I will confess right off the bat that I am a huge fan of United States Supreme Court Associate Justice Clarence Thomas. If you’re a fan of justices who interpret the Constitution as it was originally understood rather than creating new laws from the bench, then Thomas is your guy. That’s why I could not pass up the opportunity to catch the Michael Pack documentary, “Created Equal: Clarence Thomas in His Own Words,” which aired on PBS on May 18.
The justice, who is approaching his 72nd birthday in June, is no stranger to anyone who has read his autobiography, “My Grandfather’s Son: a Memoir,” published in 2008. However, the documentary, which consists of Thomas and his wife Virginia telling the story of his life, interspersed with compelling video and photos from his life, including from his contentious 1991 confirmation hearings before the U.S. Senate Judiciary Committee, makes for a worthwhile viewing experience.
Thomas, who replaced Justice Thurgood Marshall as only the second African American justice to serve on the Supreme Court, grew up in extreme poverty in the segregated South. He was, along with his brother, raised by his grandparents during his early years, studied for the Catholic priesthood at one point, and turned into a rage-filled young college student in the late 1960s attracted to black activists such as Stokely Carmichael, H. Rap Brown, Angela Davis and others.
After one particularly violent student demonstration, where his own anger and rage frightened him, he prayed, asking God to deliver him from his inner turmoil. It was the beginning of his transformation. He went to Yale Law school, got a job working for the Attorney General of Missouri, John Danforth, and eventually followed him to Washington, D.C. when Danforth was elected to the Senate. That led to opportunities in the Reagan Administration working for the U.S. Department of Education and ultimately the Equal Employment Opportunity Commission, where he was appointed Chairman in 1982.
In 1990, Thomas was nominated as a federal judge for the D.C. Circuit Court of Appeals by President George H.W. Bush, who then in 1991 tagged him to replace the retiring Marshall on the Supreme Court.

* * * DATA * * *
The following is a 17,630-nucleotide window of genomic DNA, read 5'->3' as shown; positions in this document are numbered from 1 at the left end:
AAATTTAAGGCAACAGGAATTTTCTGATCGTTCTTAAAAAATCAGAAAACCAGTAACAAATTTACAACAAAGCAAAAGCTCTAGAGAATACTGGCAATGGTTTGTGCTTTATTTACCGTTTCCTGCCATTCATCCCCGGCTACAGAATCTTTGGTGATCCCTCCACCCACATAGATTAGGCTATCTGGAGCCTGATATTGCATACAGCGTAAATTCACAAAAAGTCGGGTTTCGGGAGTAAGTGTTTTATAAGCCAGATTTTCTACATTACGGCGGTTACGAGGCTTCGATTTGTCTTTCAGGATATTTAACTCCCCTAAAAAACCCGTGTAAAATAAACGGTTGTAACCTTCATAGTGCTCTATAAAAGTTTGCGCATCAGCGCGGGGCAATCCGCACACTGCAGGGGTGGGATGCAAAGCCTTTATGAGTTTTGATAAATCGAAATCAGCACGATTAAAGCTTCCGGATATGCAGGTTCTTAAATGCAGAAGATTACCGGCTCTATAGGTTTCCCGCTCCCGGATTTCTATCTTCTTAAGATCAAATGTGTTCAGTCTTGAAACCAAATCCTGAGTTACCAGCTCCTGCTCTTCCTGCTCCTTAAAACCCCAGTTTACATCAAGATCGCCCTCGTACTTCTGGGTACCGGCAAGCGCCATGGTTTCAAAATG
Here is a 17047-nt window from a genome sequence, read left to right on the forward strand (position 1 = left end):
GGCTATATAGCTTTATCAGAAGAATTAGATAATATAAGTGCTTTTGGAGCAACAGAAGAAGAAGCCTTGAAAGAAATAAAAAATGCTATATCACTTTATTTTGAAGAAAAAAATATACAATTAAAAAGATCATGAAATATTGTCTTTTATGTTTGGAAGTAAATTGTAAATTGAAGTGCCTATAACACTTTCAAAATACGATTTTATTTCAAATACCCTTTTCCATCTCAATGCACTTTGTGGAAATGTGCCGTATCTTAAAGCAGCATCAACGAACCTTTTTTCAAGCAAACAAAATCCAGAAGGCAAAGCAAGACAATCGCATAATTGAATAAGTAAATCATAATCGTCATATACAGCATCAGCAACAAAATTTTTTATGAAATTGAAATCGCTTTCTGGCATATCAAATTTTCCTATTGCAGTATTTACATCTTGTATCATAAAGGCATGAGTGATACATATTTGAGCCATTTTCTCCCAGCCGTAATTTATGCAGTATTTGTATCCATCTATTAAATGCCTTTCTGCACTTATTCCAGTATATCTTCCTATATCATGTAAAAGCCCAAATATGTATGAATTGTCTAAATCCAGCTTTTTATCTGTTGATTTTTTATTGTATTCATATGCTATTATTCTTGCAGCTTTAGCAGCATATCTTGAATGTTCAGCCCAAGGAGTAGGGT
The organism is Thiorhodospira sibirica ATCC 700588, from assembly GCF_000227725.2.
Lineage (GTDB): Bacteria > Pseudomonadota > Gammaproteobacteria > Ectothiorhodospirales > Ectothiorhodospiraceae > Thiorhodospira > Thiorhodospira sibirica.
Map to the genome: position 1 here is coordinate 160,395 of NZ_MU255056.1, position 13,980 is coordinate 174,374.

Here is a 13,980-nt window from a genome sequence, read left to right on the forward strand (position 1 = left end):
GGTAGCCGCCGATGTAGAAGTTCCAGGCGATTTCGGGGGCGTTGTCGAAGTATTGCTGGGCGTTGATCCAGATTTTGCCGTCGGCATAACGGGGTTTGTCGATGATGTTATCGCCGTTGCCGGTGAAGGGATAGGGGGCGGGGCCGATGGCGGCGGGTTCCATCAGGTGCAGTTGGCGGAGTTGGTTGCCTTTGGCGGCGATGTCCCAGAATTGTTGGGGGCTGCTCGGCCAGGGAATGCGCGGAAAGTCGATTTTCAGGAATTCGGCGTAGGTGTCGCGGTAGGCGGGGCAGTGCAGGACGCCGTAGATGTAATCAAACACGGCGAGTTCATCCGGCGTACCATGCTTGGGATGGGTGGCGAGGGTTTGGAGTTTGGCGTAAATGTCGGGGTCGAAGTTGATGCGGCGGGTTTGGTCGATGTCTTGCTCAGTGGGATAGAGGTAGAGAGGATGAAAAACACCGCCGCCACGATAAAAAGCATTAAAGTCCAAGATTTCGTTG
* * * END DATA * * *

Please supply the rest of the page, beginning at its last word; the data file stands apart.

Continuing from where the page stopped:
At that point, Thomas was subjected to one of the most contentious confirmation hearings of all time, with perhaps the sad exception of the 2018 hearings for Justice Brett Kavanaugh. Thomas, a black conservative, was anathema to liberals who considered him an “Uncle Tom” on issues of affirmative action and abortion. Even the NAACP, the well-known civil rights organization, opposed his nomination. The Left campaigned relentlessly against him. And anyone who witnessed the last-minute accusations of sexual harassment by law professor Anita Hill and the high drama of the second round of Thomas’ confirmation hearings will always remember his famous accusation of the committee hearings as a “high-tech lynching.”
Liberals still hate that Thomas is on the high court, and regularly condemn him and even call for his impeachment. Thomas, who has written over 600 opinions during his tenure on the bench, says he doesn’t like it, but he’s gotten used to it all.
This documentary is Justice Thomas’ turn to tell his story, in his own way. Even if you don’t like the justice’s jurisprudence, you will find the story of his life prior to joining the Supreme Court fascinating. How does a black man, raised in the segregated South and who became a 1960’s radical, end up as one of the most conservative jurists the Supreme Court has ever had?
You will understand by the end of the story. And you will also come to appreciate the justice’s faith journey – along with his wife’s – that played a major role in shaping who he is today.
You can watch the trailer for the movie here.
Photo from YouTube